Wednesday Night #1470

Written by  //  May 5, 2010  //  Herb Bercovitz, Reports, Wednesday Nights  //  No comments

The evening opened with a brief video of the presentation of the Lieutenant Governor’s Seniors Medal (Médaille pour les aînés) awarded for volunteer service, to our OWN Herb Bercovitz on May 1st. Peter Trent, who had nominated Herb, was on the stage, beaming with pride. The honorees also included a great number of impressive young volunteers from secondary schools, CEGEPs and universities.

Greece and the global economy
Greece, and by extension, most if not all E.U. countries, with the notable exception of Germany, find themselves at various stages of the same problem, most not as desperate as that of Greece. A balanced definition of the problem must include not only the entire European Union, but the other countries in the world as well. Basically people, wherever they live, want to work and to receive increasingly costly services without the willingness to pay for them. Greece – and the other PIGS – have carried this to the extreme and Greece has no room left to manoeuvre. Unlike countries outside the European Union, Central Banks have been able to postpone the inevitable for some time to come, but the E.U. is a federation rather than a nation, hence no capital, no central bank. Greece is attempting to do whatever is necessary to bring consumer and government spending into balance but the population is resisting the requisite belt-tightening. The paradox of German Chancellor Angela Merkel having to face the resistance of her own citizens in order to have Germany bail out Greece is partly explained by Germany’s relatively rapid post-World War II recovery and subsequent commercial success.
Greece has no choice but to impose severe measures, which it has done in the face of protests and demonstrations, but it is also an important importer of consumer goods, many of which are manufactured in Germany. It turns out that Greece is one of the most important customers for Mercedes Benz Germany, the world’s biggest exporter, profits not only from the continuing exports to the entire world, but also from the decreasing value of the Euro relative to other world currencies. Thus, paradoxically, the German economy is in a manner of speaking, dependent on the Greek economy and that of the other E.U. member countries. The situation simply highlights the inter-connectedness of the global economy.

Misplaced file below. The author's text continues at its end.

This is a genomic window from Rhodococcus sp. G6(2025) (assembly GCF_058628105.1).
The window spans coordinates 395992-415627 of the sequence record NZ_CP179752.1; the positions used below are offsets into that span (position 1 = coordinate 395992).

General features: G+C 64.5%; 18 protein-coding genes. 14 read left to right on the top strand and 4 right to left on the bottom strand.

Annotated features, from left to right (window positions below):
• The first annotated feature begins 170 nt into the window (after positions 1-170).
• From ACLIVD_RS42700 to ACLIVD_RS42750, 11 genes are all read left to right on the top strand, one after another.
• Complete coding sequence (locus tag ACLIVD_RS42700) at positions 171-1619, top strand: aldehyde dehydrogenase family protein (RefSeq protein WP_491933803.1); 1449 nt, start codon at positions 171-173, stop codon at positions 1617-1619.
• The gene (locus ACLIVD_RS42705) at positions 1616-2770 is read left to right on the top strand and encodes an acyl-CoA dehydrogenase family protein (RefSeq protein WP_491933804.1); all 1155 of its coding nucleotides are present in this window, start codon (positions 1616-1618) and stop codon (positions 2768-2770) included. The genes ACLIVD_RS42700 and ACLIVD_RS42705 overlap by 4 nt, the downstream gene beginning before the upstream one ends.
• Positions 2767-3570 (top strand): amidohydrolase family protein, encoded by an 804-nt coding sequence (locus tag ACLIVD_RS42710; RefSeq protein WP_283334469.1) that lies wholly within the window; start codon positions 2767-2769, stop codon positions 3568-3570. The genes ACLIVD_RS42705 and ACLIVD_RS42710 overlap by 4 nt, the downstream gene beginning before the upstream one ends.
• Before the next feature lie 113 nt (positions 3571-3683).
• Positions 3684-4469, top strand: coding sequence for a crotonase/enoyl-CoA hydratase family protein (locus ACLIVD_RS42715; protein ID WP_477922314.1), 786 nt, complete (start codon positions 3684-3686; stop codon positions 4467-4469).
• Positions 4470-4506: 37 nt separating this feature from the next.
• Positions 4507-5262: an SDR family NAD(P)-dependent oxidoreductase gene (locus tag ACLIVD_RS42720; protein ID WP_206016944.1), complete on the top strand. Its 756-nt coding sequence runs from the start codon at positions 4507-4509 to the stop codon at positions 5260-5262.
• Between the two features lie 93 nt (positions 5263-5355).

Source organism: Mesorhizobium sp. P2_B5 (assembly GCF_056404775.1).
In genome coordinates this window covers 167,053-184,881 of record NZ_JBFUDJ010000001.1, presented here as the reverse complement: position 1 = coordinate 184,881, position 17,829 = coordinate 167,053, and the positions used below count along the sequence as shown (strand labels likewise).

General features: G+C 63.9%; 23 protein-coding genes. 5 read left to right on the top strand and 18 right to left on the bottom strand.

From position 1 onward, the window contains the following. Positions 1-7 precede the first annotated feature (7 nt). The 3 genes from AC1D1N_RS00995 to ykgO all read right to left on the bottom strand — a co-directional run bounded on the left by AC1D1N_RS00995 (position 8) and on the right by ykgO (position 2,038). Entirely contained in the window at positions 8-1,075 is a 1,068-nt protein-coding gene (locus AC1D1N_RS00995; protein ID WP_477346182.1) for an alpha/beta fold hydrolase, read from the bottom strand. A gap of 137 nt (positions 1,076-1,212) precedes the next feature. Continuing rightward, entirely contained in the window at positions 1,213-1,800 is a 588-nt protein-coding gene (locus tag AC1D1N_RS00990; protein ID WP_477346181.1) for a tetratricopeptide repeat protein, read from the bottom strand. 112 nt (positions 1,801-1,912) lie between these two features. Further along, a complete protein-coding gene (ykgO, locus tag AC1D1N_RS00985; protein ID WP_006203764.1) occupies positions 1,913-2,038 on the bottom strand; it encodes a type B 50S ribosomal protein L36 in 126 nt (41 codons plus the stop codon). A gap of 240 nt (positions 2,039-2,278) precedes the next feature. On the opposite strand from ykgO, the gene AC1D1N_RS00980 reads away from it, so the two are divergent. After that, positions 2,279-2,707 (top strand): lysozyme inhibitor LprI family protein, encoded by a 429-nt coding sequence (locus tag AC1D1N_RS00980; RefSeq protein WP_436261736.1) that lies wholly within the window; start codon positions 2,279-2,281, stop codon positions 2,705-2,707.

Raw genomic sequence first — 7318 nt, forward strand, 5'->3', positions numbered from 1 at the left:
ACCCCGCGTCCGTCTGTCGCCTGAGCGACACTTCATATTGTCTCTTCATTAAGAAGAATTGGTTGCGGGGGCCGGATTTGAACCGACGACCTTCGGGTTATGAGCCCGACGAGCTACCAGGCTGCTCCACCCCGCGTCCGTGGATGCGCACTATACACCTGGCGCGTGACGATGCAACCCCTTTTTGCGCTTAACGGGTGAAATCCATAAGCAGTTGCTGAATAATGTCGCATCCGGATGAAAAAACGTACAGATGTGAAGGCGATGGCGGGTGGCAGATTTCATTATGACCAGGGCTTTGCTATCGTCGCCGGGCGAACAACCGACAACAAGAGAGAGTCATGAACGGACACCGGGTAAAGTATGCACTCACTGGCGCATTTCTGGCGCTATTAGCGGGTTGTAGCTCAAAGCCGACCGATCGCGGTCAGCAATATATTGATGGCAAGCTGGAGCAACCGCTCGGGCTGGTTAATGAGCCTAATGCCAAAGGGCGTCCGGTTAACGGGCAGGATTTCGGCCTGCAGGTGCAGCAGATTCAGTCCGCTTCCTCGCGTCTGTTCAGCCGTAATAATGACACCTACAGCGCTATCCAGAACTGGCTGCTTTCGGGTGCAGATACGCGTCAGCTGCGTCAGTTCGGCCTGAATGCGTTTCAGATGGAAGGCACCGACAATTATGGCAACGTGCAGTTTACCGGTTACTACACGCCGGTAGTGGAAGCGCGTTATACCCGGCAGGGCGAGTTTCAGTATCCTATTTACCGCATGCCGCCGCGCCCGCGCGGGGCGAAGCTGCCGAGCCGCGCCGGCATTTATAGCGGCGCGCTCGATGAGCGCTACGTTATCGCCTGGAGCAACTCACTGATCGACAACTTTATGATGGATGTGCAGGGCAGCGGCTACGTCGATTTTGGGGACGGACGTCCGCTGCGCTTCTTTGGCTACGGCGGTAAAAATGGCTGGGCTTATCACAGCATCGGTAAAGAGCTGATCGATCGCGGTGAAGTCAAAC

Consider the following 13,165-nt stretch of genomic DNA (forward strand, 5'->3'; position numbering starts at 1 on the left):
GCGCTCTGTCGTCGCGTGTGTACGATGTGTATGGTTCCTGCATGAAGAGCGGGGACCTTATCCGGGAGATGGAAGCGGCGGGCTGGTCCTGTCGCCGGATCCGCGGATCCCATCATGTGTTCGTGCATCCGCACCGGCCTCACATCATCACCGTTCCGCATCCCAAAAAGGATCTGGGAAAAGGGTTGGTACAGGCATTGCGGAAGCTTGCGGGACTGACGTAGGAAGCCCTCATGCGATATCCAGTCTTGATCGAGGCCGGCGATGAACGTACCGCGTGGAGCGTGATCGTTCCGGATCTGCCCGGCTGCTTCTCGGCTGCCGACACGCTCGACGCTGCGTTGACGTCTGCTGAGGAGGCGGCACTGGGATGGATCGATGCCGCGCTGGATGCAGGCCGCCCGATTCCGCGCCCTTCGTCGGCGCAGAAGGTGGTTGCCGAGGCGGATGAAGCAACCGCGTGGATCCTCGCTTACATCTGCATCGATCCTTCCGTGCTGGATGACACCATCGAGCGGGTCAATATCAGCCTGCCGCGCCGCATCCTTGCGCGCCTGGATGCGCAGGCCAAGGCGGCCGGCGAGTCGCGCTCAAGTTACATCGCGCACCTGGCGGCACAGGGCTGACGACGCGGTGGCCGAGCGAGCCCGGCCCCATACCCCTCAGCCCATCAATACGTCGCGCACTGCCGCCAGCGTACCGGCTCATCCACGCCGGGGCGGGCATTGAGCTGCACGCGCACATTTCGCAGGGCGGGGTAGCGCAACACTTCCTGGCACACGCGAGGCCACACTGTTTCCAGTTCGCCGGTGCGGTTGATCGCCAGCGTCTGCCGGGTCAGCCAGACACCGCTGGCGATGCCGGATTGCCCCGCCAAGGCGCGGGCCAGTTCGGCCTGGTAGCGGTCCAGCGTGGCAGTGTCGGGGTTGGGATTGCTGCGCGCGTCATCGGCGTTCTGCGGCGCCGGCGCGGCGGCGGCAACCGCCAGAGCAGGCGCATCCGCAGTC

The U.K., which could well have a hung Parliament by Friday has a big budgetary problem and markets could well judge that it has neither the political will or capacity to address their problem. In fact, none of the developed countries, save Canada, has a remotely decent fiscal situation.
Since the use of the square of buckskin to represent the deposited hide, money has no intrinsic value other than confidence in a matching debit and credit entry in a ledger and we have reached the point where the paper and metal tokens no longer necessarily accurately represent the resources that they represent. This is more than a European problem; it is universal. No country appears to be conforming to the ideal of responsible fiscal security and the U.K., as well as many other countries, could ultimately be  in the same situation as that of Greece.
While there do appear to be signs of a global recovery, right now we are in panic mode that we will have a good number of fiscal problems for many years.
Regardless of the explanation or analogy, the basic problem is that in addition to Greece, many other countries of the world including our own, have been living beyond their means for years.  It would appear that the concurrence between rising public debt and the increasing size of public sector employment is rarely, if ever, coincidental. We can foresee the day when politicians will have to avoid bribing voters with their own money and return to the era of putting fiscal responsibility ahead of politics. History shows that only crises create the climate for hard decisions. It would be nice to think that our governments could make those hard decisions before the crisis arises – or is full-blown, however the evidence does not suggest that this is likely.

Environmental disasters – nature trumps technology?
Some airports in Europe have again had to close as Iceland’s volcano has again started spewing ash that, because it is so porous, clogs aircraft engines, causing them to seize up. The dangers are similar to problem with sandstorms, although sand erodes rather than congealing.
The Gulf oil disaster is of such scope that it is equivalent to a natural disaster. BP is attempting to close down the gushing oil with a dome. Theoretically, this is possible, but the operation is at such depths, in the dark and with incredible pressures that success is very doubtful.In addition to the technical considerations, there are important regional economic ones, including tens of billions of dollars in costs for the environmental clean-up. The political implications are also important – only two weeks ago, President Obama came out in favor of offshore drilling off the Virginia coast as part of the new U.S. energy bill. That is over. Inevitably, there will be serious investigation and laying of blame and our old friend Halliburton is back [Gulf Oil Spill: Who’s to Blame? BP, Halliburton and the Feds Are All Implicated].